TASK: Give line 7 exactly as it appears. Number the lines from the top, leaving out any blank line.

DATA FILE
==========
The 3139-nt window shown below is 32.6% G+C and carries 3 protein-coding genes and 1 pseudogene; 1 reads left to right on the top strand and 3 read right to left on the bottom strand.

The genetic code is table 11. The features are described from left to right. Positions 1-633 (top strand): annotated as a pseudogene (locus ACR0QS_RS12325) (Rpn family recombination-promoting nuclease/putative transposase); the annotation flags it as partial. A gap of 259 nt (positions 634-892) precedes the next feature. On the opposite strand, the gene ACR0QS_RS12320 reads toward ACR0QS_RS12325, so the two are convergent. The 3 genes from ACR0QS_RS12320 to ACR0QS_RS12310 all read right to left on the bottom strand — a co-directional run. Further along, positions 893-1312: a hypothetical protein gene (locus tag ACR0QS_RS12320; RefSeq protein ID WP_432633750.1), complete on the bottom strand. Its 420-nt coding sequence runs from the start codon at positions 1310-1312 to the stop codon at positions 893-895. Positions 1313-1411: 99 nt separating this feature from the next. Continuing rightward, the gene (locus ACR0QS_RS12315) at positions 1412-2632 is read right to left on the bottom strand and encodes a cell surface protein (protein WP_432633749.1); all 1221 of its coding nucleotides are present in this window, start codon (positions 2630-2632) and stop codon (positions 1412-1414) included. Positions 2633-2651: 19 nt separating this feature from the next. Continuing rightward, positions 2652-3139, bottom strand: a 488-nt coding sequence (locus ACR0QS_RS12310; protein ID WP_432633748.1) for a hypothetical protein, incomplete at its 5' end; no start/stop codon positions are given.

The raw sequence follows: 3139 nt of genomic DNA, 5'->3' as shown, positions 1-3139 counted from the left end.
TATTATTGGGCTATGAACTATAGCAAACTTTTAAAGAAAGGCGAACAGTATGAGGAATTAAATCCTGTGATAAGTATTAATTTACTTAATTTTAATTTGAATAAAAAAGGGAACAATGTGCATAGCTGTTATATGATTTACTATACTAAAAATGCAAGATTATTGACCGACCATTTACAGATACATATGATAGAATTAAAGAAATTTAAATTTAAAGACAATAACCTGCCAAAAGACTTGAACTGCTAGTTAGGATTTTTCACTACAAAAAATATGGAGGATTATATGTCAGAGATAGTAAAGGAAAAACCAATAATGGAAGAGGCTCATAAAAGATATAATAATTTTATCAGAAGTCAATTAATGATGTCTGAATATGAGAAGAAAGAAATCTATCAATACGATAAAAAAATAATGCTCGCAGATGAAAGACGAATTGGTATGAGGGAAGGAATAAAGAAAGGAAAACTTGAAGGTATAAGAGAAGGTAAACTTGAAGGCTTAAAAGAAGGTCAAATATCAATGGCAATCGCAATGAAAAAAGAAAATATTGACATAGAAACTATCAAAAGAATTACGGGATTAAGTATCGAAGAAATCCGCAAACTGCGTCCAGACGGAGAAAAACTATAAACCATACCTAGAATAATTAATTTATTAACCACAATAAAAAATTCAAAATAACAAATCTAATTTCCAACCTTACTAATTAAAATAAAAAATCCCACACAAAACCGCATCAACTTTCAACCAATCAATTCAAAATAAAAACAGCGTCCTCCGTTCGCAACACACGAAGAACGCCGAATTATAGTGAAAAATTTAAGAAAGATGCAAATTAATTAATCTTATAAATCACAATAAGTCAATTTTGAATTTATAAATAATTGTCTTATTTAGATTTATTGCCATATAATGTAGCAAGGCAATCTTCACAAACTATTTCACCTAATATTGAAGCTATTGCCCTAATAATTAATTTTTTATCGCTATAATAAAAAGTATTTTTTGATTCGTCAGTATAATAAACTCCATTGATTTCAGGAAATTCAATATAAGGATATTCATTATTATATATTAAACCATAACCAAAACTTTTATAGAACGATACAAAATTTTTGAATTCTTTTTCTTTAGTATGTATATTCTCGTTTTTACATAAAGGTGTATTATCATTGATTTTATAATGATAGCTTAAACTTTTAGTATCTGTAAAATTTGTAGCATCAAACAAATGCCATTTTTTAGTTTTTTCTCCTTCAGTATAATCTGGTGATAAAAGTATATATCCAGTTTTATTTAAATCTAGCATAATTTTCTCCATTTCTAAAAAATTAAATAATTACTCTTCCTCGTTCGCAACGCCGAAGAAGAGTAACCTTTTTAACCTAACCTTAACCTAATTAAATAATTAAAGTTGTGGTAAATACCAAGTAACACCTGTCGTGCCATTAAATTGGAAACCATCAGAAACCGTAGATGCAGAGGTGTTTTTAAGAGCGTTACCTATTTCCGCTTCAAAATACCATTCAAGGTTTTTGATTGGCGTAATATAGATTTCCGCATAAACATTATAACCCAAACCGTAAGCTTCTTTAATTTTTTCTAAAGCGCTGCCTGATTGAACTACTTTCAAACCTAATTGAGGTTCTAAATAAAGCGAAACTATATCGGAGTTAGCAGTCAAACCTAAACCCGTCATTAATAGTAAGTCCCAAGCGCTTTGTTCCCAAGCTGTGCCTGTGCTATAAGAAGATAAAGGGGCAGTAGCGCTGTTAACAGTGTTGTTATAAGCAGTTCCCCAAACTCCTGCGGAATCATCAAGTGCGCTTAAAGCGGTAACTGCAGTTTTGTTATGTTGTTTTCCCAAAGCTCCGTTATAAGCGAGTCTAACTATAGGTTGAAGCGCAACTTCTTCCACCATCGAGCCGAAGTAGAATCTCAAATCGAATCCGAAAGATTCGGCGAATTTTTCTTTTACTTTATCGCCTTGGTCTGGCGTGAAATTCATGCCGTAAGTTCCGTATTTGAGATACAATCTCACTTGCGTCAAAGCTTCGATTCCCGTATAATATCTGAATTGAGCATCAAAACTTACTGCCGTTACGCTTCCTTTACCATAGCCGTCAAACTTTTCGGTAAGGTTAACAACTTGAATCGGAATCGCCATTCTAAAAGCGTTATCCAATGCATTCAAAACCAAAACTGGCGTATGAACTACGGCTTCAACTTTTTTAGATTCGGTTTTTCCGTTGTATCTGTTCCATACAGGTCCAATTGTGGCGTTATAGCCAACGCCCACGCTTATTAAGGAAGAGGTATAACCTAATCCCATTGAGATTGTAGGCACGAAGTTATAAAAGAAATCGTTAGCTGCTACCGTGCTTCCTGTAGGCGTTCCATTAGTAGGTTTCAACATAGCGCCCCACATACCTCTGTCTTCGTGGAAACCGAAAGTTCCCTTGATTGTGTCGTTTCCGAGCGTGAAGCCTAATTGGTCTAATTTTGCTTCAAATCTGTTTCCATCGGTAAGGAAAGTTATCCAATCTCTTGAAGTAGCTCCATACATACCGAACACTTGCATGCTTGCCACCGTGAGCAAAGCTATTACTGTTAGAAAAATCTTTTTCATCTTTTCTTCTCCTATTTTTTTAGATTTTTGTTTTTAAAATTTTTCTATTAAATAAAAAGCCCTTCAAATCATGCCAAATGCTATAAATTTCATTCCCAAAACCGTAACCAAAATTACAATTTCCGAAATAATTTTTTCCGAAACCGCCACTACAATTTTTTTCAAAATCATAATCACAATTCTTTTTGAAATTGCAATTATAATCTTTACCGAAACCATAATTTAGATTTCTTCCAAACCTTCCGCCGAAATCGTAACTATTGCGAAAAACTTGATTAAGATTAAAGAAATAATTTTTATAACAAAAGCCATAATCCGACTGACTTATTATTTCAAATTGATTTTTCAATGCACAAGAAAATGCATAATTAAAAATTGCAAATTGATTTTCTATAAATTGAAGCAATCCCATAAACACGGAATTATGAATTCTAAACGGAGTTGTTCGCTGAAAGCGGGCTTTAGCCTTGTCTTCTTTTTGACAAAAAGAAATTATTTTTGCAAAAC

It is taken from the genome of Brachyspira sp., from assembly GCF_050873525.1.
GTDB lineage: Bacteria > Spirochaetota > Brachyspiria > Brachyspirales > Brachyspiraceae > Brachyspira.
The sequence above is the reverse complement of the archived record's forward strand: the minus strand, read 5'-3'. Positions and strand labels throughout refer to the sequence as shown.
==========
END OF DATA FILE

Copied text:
The sequence above is the reverse complement of the archived record's forward strand: the minus strand, read 5'-3'. Positions and strand labels throughout refer to the sequence as shown.